Boral focusing on Australia more offers concrete advice

Australian company Boral has agreed to sell its North American Fly Ash business to Eco Material Technologies Inc. for US$755 million (around AU$1 billion) and is planning to focus more on its domestic business.

“This transaction will complete Boral’s portfolio realignment and strategic refocus back on its construction materials business in Australia,” the company stated.

Boral, a Gold member of the Concrete Institute of Australia, owned and operated building products and fly ash businesses in the US for about 40 years. Now looking at the Australian summer, Boral has warned about the importance of taking precautions when working with concrete in the hotter months and has advised how to minimise chances of early cracking.

Hot days, wind and low humidity in combination or separately can cause cracks so when concreting it is imperative to prevent early loss of water from the concrete, according to the company. Pavements such as footpaths, slabs and driveways are particularly vulnerable as they have large, exposed surfaces that maximise water evaporation during setting.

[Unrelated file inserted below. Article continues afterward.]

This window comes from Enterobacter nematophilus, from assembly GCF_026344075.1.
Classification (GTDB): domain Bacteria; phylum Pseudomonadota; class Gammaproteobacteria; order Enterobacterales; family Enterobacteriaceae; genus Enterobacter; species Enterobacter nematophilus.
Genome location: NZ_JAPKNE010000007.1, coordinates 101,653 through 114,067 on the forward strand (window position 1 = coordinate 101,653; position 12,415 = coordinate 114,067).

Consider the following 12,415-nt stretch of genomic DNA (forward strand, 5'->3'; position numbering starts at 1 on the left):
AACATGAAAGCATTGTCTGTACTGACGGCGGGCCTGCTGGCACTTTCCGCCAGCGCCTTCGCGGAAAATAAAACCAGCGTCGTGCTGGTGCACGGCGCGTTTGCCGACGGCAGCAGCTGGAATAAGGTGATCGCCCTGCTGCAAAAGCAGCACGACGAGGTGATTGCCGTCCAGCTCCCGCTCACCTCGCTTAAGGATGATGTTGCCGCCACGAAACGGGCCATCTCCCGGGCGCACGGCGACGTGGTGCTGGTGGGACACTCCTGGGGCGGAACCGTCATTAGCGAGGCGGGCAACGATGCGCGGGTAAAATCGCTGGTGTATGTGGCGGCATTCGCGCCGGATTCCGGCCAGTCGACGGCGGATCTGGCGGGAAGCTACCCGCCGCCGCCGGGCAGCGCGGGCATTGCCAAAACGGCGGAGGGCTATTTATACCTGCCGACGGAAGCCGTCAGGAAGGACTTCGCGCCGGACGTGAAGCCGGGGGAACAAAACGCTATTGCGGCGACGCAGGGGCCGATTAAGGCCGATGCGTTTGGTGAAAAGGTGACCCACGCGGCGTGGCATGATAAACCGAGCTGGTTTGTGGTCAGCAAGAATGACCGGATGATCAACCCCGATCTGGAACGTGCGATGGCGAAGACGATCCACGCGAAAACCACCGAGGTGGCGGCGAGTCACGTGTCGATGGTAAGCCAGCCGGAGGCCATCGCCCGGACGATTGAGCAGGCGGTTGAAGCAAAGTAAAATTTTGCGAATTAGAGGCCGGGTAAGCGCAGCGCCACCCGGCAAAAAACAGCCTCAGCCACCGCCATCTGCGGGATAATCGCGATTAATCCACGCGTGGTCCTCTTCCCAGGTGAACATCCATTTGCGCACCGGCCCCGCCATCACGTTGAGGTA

Boral advised to avoid concreting in these conditions and thoroughly dampen the area where the concrete is to go or use plastic sheeting. And ensure there are enough workers and equipment available to place the concrete quickly.

“Vibrating is essential for compacting concrete, expelling unwanted air and preventing other forms of cracking,” the company said. “Frequent applications of an evaporation retarder such as aliphatic alcohol during placement and during the finishing processes will help prevent water evaporating from the surface.”

Prompt application of a curing compound is also particularly important and to plan adequate joints and cut joints as soon as possible. Then, provide shade and windbreaks to protect the concrete from weather extremes, particularly after finishing. Damp hessian is good for protecting fresh concrete from the sun and builder’s film and wooden stakes make for an economical windbreak, according to Boral.

Image: Boral is supplying concrete, cement, fly ash and quarry materials for the Melbourne Metro Tunnel.

About the author

Desi Corbett

Desi is the Editor of Concrete in Australia and at the helm of our magazine for 8 years. She was behind the Institute's weekly news bulletins from 2016-2021 and is now writing our focused news items. Desi has been an engineering news and features journalist/editor across all disciplines since 2013 - part of a 30-year career writing for a wide range of industries.